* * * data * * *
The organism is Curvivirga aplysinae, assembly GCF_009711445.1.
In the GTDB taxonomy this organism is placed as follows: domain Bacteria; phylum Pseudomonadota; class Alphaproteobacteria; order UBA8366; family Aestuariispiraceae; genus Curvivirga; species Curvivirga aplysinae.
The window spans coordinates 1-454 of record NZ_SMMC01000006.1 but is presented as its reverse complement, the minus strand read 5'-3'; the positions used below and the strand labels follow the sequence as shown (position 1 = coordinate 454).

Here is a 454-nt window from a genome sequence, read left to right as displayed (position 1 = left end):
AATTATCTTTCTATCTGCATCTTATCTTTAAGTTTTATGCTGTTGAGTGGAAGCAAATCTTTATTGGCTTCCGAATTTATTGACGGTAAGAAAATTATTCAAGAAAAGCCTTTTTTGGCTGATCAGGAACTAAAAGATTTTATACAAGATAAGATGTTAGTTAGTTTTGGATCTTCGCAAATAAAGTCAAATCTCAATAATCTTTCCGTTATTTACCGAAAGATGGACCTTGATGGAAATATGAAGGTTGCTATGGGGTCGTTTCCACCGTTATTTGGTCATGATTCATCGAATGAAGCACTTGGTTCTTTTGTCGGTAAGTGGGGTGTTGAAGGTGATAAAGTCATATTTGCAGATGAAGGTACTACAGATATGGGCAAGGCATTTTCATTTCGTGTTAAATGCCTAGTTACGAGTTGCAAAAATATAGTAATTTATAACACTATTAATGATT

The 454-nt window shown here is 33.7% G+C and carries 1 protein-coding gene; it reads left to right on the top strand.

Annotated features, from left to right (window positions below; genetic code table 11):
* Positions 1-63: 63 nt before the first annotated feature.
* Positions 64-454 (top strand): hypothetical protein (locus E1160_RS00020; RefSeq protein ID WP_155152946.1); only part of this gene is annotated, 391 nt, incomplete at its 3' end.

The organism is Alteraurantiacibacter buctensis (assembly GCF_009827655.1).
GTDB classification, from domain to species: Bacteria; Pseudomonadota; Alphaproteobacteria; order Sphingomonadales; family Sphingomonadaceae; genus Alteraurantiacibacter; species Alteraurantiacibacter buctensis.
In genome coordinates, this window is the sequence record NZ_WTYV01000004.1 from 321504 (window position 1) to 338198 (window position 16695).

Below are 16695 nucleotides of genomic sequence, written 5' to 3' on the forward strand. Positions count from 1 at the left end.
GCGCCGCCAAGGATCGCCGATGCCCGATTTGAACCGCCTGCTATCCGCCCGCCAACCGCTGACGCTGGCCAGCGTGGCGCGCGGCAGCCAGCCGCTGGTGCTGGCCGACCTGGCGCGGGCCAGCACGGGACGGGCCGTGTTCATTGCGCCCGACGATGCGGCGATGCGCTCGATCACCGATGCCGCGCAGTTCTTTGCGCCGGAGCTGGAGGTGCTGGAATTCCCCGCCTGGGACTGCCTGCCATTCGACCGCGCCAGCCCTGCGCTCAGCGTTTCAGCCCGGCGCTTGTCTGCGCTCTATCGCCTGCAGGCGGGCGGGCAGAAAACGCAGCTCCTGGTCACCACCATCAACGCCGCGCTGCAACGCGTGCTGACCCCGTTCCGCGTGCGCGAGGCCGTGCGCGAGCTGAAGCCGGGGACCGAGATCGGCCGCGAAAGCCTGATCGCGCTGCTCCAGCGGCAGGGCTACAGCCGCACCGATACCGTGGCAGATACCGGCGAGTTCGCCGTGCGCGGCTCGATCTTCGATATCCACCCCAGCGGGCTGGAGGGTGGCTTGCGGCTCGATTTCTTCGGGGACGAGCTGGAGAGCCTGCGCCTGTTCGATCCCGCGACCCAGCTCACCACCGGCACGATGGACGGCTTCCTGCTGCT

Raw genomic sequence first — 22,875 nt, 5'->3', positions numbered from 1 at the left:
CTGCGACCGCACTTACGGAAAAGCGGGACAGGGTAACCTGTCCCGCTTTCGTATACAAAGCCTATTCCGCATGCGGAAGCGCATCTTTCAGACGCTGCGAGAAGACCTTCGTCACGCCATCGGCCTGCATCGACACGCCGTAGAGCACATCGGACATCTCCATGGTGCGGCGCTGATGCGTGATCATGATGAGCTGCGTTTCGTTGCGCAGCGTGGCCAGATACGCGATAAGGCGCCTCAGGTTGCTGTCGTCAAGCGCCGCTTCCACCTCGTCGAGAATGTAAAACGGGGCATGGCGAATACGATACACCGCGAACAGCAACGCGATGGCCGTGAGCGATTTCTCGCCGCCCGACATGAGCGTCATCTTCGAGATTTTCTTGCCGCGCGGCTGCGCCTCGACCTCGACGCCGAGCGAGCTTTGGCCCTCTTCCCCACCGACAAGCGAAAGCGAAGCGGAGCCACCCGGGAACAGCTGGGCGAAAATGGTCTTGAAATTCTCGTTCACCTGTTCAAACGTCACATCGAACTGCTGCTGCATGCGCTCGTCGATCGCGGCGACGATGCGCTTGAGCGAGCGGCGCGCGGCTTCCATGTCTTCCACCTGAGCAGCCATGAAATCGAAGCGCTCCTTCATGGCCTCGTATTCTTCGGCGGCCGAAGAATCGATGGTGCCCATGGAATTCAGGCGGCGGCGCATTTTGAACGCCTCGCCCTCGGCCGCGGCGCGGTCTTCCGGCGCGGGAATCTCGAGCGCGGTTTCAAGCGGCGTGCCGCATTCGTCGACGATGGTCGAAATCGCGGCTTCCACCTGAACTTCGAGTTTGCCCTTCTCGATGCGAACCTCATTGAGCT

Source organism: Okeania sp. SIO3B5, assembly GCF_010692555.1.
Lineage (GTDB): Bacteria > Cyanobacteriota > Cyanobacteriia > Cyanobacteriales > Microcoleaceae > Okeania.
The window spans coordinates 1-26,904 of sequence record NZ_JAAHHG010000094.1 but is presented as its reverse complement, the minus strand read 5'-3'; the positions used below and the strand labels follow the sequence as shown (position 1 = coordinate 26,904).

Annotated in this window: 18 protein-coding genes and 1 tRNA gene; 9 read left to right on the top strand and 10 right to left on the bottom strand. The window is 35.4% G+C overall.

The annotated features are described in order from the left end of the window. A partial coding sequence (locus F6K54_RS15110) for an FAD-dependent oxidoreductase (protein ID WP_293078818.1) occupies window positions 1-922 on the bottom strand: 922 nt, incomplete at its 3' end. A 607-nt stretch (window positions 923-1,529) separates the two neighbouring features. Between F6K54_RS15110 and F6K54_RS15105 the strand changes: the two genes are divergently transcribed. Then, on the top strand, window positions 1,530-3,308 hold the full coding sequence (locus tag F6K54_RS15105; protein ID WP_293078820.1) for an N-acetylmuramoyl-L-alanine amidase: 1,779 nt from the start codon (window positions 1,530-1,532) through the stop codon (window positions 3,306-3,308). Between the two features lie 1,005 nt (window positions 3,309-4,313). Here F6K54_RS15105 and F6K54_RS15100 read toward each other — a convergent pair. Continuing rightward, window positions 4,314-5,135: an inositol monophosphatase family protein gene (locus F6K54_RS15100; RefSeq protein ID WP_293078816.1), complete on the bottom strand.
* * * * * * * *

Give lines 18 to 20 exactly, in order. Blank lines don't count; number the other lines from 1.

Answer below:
Lineage (GTDB): Bacteria > Cyanobacteriota > Cyanobacteriia > Cyanobacteriales > Microcoleaceae > Okeania.
The window spans coordinates 1-26,904 of sequence record NZ_JAAHHG010000094.1 but is presented as its reverse complement, the minus strand read 5'-3'; the positions used below and the strand labels follow the sequence as shown (position 1 = coordinate 26,904).

Annotated in this window: 18 protein-coding genes and 1 tRNA gene; 9 read left to right on the top strand and 10 right to left on the bottom strand. The window is 35.4% G+C overall.